Work for Your Farm? Evaluating and Tracking New Crops.

It seems fitting to talk about our farm’s crop tracking systems for the New Varieties issue of the Quarterly. Roots has been an ASCFG varieties Trialer since 2014. The plant geek in me absolutely loves trying, comparing, and ruthlessly eliminating different crops. I find it’s important to first review my criteria for what to grow. We are limited on land, so choosing top performers is essential to our profitability. I consider my market. Designers want fancy colors, new varieties—and are willing to pay a premium. Supermarkets want longevity, bright colors, and low price. And I consider my climate. Several seed suppliers and influencers are located in very different regions than mine; I’ve so often tried their suggestions only to be sorely disappointed. It’s hard to not get sucked into every flashy new thing, but you can lose a lot of time, money and space!

Here is a bit of my system for tracking new crops and determining what to grow:

1. My crop plan is the heart of my planning for my farm. It’s a massive Excel document, with tabs for seeding schedules, field maps, and task lists by month. Each year, I copy last year’s document and rebuild it as the next year’s plan. I keep this document in Dropbox so I can access it on any device. Using Google Sheets or similar would also work well.
2. I love paper and clipboards! I print copies of the pages of the crop plan for transplant seeding and direct-seeded crops, plus a summary of all trial crops. These clipboards live either in our seeding room or hung from my desk in the barn. There is always extra paper to make notes, plus columns for things like actual dates and numbers. Anyone may write on these.
3. Anything that is a trial crop gets highlighted every place on the crop plan. These may be ASCFG Trial cultivars or just other things I am curious about. When things are seeded that are highlighted, that signals to the seeder that they must mark those crops to be tracked by using a neon label.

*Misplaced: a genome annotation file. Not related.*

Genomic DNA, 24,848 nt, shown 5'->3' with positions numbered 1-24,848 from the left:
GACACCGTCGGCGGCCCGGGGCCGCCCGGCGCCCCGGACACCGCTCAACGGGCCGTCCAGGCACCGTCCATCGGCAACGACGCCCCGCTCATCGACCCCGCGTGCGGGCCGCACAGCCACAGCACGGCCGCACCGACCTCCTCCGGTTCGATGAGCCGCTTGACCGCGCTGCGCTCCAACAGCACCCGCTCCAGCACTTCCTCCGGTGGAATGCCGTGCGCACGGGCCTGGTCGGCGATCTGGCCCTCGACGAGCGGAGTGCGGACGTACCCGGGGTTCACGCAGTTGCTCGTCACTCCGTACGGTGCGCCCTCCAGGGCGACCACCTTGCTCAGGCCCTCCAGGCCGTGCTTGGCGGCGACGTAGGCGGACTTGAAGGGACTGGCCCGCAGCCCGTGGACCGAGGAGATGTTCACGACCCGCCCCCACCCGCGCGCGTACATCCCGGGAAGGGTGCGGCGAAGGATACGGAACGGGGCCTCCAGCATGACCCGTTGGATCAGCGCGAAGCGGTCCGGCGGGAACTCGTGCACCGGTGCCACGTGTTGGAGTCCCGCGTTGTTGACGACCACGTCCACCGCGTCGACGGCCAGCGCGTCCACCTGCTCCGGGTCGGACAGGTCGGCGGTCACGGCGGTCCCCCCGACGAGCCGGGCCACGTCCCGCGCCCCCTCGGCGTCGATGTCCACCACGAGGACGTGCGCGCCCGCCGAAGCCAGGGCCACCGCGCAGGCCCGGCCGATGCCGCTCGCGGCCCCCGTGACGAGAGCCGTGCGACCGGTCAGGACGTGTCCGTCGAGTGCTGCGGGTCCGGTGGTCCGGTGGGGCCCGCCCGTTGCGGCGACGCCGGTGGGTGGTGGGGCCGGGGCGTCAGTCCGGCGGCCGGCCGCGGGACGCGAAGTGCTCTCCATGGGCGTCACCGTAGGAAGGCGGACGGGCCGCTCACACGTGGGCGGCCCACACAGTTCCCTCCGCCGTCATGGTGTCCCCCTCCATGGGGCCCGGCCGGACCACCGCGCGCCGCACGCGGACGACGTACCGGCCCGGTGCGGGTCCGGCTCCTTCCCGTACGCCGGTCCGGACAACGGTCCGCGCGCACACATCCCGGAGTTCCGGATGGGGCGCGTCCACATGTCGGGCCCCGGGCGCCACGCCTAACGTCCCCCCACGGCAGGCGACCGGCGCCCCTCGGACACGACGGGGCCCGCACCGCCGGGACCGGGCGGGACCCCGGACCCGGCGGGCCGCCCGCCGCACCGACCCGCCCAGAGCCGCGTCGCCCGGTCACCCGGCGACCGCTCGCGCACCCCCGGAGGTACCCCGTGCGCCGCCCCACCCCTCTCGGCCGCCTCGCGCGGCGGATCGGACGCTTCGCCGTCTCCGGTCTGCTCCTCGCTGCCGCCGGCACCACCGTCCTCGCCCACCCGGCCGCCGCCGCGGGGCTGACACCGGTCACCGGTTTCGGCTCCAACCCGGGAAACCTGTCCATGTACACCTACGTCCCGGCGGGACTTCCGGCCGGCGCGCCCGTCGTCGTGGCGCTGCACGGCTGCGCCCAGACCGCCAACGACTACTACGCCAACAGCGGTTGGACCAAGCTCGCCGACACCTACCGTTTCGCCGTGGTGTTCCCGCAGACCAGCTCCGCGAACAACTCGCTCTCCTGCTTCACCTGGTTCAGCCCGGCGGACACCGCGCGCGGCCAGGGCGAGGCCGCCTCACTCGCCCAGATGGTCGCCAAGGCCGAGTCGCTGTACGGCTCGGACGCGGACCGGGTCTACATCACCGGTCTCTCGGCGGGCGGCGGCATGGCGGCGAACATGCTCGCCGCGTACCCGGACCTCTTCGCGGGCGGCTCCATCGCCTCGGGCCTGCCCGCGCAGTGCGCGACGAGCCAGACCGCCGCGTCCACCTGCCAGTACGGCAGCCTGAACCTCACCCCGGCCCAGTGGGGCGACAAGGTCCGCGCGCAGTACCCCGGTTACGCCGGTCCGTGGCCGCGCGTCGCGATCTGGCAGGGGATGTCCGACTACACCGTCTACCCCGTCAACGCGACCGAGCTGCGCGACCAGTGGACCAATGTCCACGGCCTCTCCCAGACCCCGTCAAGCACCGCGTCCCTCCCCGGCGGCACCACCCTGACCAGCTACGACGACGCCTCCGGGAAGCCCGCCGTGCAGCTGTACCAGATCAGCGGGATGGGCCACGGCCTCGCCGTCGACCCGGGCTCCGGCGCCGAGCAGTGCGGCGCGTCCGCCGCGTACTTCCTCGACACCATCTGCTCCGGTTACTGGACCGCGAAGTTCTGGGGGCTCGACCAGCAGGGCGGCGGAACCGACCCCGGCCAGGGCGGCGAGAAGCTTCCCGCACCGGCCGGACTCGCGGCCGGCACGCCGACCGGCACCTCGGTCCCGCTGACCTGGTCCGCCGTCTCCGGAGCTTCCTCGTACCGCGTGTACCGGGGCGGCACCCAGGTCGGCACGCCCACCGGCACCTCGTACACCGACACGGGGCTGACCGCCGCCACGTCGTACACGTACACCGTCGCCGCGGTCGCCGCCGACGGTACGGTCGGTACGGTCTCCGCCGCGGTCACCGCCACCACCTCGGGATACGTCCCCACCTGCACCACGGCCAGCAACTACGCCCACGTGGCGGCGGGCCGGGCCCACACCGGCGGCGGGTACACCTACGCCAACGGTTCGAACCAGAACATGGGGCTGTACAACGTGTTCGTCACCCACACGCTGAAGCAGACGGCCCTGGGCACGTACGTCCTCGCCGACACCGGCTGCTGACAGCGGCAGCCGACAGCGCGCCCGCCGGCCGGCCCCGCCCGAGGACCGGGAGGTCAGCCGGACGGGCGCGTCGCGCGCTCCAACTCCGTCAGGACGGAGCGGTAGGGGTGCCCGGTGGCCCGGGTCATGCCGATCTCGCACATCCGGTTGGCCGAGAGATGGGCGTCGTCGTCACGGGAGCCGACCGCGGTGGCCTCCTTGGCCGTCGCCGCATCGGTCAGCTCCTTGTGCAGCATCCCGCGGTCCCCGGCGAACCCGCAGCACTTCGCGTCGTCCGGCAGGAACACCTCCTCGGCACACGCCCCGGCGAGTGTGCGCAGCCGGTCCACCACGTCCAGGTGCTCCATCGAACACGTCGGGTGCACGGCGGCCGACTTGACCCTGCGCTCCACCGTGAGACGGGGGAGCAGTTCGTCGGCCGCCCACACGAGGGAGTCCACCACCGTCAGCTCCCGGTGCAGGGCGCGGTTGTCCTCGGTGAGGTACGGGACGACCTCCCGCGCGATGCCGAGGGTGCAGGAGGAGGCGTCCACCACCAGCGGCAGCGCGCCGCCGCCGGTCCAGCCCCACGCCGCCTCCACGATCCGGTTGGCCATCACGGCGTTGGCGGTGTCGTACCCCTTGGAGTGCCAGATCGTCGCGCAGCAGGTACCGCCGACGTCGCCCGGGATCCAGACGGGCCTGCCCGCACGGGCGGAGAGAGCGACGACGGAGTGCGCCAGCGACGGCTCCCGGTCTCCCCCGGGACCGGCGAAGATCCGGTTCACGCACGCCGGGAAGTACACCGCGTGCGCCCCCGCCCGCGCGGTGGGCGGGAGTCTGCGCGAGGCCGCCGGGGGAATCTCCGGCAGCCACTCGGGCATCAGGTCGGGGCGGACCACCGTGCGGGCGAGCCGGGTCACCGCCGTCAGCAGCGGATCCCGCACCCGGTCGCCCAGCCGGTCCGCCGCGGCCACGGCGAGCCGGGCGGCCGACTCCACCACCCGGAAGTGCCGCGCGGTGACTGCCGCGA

4. At transplant time, anything that has a neon label gets flags with names that go into the row. Each field map has a “front” and the flag must be placed at the front of that crop. We use the neon flags on wire stems that people often mark invisible dog fences with.
5. If the crop is a staked and netted crop, we then tie neon flagging tape with the name onto the net, using similar protocol as above.
6. We find it best to plant test varieties right alongside the same type of plant of our tried and true crops. For example: we already know the marigolds we love. Putting a test variety beside them gives us immediate comparison on time to bloom, height, productivity, etc.
7. I make so many notes! The important thing is to just get them down somewhere during the chaos of the season. You can integrate them later. I make: paper notes on any of the aforementioned clipboards, notes voice texted into my phone’s “notes” page, and notes in the Excel crop plan, either on the seed-starting page or on the field map page. It just must go in the line with the crop.
8. I make two types of notes: 1) Big picture. What is missing in terms of form, color, or abundance during certain times of year? What colors do we have too much of? For example, how can we balance that two-week period in June when everything is yellow and white? 2) Comparative notes. These are very important when evaluating varieties of existing crops on your farm. Time to bloom, productivity and yield, vigor and disease resistance, vase life, and ease of harvest are all important factors.

As with anything, this takes time and dedication. But if you pursue it with curiosity, it’s just another part of the farming game (you know, that game where the rules change every day?) Best wishes for crop planning this winter!

Michelle Elston

Roots Cut Flower Farm

Contact her at [email protected]